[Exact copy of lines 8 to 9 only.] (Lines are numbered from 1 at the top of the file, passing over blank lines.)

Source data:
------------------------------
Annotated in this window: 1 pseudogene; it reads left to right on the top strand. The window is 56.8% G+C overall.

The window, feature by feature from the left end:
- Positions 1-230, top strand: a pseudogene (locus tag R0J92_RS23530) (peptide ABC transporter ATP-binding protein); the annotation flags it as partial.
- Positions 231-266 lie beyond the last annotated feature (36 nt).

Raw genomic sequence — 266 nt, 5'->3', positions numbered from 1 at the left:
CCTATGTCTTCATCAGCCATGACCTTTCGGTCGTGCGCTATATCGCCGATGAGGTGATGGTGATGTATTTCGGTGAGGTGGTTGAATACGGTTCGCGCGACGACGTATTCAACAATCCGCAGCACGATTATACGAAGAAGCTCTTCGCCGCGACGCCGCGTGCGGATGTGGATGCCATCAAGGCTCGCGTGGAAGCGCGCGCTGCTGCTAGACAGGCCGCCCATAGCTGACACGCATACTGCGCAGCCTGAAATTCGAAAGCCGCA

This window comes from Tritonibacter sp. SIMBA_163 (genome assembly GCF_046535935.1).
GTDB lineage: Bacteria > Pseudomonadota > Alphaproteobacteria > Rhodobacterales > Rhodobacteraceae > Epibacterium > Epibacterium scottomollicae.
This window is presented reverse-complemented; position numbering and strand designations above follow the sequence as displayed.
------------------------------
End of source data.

GTDB lineage: Bacteria > Pseudomonadota > Alphaproteobacteria > Rhodobacterales > Rhodobacteraceae > Epibacterium > Epibacterium scottomollicae.
This window is presented reverse-complemented; position numbering and strand designations above follow the sequence as displayed.